War of the Rebellion: Serial 086 Page 1076 LOUISIANA AND THE TRANS-MISSISSIPPI. Chapter LIII.

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infantry is in reserve near Lewisville. Forney's and Polignac's divisions have gone, and Wharton's cavalry are about to move toward Texas. Price's command is terribly disorganized, and not in a fit condition to fight any body of men.

The above is respectfully submitted for the information of the commanding general.

J. BANKHEAD MAGRUDER,

Major-General, Commanding District of Arkansas.

P. S.-Forney's and Polignac's divisions had commenced moving before I heard of the movements of Curtis and Blunt. I am extremely anxious that Wharton's cavalry should also march as soon as their trains return from carrying provisions to the relief of Price's command, and shall send them, should I not hear of a forward movement on the part of the enemy. With Curtis and the cavalry from Little Rock, the garrison at Fort Smith would number 10,000 men, and I think that Curtis will either have to move forward, or back, or go to Little Rock, on account of the want of supplies at Fort Smith.

J. B. MAGRUDER,

Major-General, Commanding.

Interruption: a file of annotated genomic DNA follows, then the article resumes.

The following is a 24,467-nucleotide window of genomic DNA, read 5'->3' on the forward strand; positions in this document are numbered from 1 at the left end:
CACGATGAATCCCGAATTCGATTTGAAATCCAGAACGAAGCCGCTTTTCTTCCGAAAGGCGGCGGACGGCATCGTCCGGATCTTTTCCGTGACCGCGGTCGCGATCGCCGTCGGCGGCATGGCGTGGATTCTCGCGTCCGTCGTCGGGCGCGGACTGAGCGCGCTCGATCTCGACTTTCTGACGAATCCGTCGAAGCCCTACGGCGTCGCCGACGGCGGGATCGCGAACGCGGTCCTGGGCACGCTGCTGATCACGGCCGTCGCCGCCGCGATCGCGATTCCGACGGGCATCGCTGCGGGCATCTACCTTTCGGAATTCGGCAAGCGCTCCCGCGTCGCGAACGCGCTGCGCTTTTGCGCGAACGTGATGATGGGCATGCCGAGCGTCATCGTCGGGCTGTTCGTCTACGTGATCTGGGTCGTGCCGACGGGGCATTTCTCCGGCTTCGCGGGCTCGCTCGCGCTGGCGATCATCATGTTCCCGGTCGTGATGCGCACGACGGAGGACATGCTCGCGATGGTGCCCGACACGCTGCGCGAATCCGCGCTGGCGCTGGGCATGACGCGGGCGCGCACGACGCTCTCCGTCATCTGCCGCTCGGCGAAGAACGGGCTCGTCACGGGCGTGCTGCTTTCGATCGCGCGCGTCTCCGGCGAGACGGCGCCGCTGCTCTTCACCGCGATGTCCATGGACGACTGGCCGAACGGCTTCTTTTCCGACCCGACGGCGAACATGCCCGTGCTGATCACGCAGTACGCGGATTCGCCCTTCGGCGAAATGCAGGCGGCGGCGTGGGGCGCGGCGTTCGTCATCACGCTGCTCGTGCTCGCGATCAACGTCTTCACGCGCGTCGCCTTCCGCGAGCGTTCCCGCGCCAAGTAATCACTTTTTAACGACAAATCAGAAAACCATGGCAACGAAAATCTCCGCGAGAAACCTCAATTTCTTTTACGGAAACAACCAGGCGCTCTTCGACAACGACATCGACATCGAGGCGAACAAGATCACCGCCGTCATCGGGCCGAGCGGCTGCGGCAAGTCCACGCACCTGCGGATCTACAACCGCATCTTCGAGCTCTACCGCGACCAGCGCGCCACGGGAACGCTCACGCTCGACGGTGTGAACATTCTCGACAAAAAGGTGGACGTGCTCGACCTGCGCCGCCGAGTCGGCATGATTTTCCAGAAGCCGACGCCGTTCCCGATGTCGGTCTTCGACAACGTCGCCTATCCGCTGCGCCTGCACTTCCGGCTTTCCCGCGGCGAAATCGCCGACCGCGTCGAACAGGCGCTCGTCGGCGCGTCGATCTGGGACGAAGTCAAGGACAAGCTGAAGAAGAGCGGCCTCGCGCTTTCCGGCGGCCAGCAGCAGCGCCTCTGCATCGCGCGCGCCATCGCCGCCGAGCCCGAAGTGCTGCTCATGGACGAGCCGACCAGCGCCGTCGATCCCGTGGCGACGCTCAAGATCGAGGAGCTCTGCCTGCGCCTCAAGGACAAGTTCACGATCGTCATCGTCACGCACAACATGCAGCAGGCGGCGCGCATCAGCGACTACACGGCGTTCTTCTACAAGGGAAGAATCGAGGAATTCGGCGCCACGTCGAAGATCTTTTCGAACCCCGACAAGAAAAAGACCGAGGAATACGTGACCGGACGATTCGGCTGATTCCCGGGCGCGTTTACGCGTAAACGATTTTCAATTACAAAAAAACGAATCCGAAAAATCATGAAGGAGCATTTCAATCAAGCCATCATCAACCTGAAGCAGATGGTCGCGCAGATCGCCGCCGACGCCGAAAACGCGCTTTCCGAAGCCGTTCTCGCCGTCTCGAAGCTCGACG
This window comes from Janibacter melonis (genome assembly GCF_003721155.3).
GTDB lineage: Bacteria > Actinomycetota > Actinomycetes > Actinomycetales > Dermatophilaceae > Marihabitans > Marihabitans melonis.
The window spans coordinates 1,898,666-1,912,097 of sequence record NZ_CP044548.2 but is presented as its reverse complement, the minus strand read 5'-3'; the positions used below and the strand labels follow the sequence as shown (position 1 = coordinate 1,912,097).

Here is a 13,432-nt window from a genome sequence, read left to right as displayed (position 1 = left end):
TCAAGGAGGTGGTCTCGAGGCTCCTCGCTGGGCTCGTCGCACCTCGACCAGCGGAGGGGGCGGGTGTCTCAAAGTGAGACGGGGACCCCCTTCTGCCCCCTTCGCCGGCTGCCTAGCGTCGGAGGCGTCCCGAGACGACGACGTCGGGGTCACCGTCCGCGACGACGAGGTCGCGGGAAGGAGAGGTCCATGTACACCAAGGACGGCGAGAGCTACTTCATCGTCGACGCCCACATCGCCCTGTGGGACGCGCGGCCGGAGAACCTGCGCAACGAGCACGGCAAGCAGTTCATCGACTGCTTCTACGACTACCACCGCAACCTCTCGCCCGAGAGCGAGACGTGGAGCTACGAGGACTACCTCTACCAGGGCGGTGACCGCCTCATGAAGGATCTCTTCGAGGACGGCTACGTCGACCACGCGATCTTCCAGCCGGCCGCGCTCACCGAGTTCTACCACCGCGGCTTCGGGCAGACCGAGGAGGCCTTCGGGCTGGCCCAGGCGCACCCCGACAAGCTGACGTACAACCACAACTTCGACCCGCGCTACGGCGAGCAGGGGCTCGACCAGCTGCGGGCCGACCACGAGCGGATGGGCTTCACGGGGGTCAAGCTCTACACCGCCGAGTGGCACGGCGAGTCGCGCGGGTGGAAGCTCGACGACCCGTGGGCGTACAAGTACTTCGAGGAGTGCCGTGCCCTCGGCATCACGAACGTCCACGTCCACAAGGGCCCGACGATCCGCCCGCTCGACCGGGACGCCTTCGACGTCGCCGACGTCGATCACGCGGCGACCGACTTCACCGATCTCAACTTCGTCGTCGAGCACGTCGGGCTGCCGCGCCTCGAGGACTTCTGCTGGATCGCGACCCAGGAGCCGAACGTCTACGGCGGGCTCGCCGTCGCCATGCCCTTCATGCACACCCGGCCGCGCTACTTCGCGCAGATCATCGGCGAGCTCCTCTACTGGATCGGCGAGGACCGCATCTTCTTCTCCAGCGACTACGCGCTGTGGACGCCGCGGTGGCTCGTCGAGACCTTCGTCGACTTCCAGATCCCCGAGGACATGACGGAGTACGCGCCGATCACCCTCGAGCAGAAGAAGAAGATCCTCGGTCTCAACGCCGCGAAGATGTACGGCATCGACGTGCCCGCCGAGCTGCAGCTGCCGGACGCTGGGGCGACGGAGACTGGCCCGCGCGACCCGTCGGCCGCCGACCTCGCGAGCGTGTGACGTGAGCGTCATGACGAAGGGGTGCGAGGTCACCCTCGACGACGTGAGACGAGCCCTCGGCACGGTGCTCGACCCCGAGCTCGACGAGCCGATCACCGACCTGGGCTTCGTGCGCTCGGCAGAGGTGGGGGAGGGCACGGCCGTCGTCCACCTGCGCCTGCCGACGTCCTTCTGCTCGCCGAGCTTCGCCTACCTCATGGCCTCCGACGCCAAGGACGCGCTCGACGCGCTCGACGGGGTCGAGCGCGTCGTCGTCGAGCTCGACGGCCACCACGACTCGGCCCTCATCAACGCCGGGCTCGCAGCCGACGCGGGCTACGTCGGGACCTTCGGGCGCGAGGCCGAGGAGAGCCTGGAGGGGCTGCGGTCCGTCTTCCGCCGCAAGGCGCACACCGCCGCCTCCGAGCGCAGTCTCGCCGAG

P. S.-Estimate of forces at Fort Smith: Curtis, 3,000; cavalry from Little Rock, 3,000, and original garrison, 4,000, making 10,000 in all.

[Inclosure.]

HEADQUARTERS DISTRICT OF INDIAN TERRITORY,

Fort Towson, C. N., November 17, 1864.

Major General J. B. MAGRUDER,

Commanding District of Arkansas:

GENERAL: I inclose an extract of a letter* from Captain B. W. Marston, acting assistant adjutant-general, Cooper's division, recently sent to Fort Smith with flag of truce. I also send indorsement* of General Cooper on said letter. The estimate (3,000) I think entirely too great. If they have any 3,000 loose cavalry floating about in that country I have never met it. They have none at Fort Gibson, and but one regiment, Harrison's Arkansas cavalry, at Fayetteville. I think it altogether likely that it is the Fayetteville cavalry. Price's men are arriving here daily by squads. I suppose the main body will reach here in a few days.

Very respectfully, your obedient servant,

S. B. MAXEY,

Major-General, Commanding.

I was advised by letter of 15th, received this morning from department headquarters, that General Wharton was rapidly moving on Fort Smith, via Caddo Gap. This was my first information.

MAXEY.

HEADQUARTERS ARMY,

Bonham, Tex., November 24, 1864.

Major General J. B. MAGRUDER,

Commanding District of Arkansas:

GENERAL: I have the honor to acknowledge the receipt of your communication of the 16th instant and this point, and as my letters to depart-

*See p. 1059.